Federal Reserve Board chairman Ben Bernanke is used to fending off critics on the right who think the Fed’s massive government bond purchases are sowing the seeds for rapid inflation. He shrugged off Texas Gov. Rick Perry who said things could turn “pretty ugly” if Bernanke showed his face in the Lone Star State.
Lately, however, the Fed chairman’s harshest critics can be found on the left, which is blasting the central bank for being overly concerned about a non-existent inflationary threat while 12.7 million Americans are unemployed, and the unemployment rate remains stuck at 8.2 percent.
Those critics received more grist for their mill Wednesday. The Fed’s latest economic forecast predicts sluggish economic growth of 2.4 to 2.9 percent this year, a slight increase from the 2.2 to 2.7 percent growth rate projected in January. The expected inflation rate for the year, even with food and fast-rising energy prices included, is still only 1.9 to 2.0 percent, which is a small increase from the 1.4 to 1.8 percent projected in January. The Fed’s target rate is 2 percent.
Leading the charge is Bernanke’s former colleague at Princeton University, New York Times columnist Paul Krugman. In a magazine article slated for publication Sunday, the liberal Nobel Prize-winning pundit accuses Bernanke of ignoring his own writings on the lessons of the Great Depression and his analysis of the failures of Japan’s central bank in dealing with its burst property bubble and subsequent downturn.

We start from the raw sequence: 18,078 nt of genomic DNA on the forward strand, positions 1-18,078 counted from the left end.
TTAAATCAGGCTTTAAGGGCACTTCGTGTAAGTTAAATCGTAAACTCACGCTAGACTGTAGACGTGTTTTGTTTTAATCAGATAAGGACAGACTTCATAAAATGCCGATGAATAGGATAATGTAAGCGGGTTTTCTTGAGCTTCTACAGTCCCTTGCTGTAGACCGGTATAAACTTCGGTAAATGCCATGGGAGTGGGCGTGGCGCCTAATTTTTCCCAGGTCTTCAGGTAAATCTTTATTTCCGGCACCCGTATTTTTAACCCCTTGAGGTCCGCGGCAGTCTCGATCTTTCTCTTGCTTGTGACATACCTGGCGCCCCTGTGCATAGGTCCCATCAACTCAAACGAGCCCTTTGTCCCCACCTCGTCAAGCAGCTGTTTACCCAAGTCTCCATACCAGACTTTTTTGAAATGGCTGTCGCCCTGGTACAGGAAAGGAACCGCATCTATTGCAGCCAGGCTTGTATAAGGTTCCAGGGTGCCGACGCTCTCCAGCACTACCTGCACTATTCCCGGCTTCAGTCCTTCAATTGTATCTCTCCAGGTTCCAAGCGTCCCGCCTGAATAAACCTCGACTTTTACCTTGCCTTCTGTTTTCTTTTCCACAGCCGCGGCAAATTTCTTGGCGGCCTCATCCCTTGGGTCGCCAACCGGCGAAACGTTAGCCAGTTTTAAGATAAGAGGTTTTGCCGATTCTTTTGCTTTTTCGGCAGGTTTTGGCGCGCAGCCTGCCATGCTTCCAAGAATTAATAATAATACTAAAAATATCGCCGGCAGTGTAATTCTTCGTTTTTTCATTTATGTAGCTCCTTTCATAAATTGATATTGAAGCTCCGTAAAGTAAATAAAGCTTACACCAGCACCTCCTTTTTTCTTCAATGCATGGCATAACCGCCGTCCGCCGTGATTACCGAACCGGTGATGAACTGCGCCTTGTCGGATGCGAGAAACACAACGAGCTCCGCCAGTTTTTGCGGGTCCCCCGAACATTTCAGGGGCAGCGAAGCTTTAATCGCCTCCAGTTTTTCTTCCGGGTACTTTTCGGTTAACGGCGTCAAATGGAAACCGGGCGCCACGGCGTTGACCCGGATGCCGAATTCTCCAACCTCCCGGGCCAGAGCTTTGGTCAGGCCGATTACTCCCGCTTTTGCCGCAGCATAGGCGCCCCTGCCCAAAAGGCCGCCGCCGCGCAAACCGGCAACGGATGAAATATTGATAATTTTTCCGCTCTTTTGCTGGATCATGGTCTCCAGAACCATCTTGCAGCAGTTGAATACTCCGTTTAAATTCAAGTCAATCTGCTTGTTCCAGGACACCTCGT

“Maybe politics are the impediment, and Chairman Bernanke has been forced to hide his inner professor. Or maybe the one-time academic has been assimilated by the Fed Borg and turned into a conventional central banker,” Krugman wrote. “Whichever account you prefer, however, the fact is that the Fed isn’t doing the job many economists expected it to do, and a result is mass suffering for American workers.”
Faced with interest rates that can’t be lowered below zero, Bernanke’s Fed over the past two years has purchased over $2 trillion of government and government-backed mortgage securities to drive down both short and long-term interest rates. It has promised to keep rates near zero through 2014, a pledge repeated Wednesday. “That sounds like a lot, but it’s much less than most analysts think necessary to jump-start economic recovery,” Krugman wrote.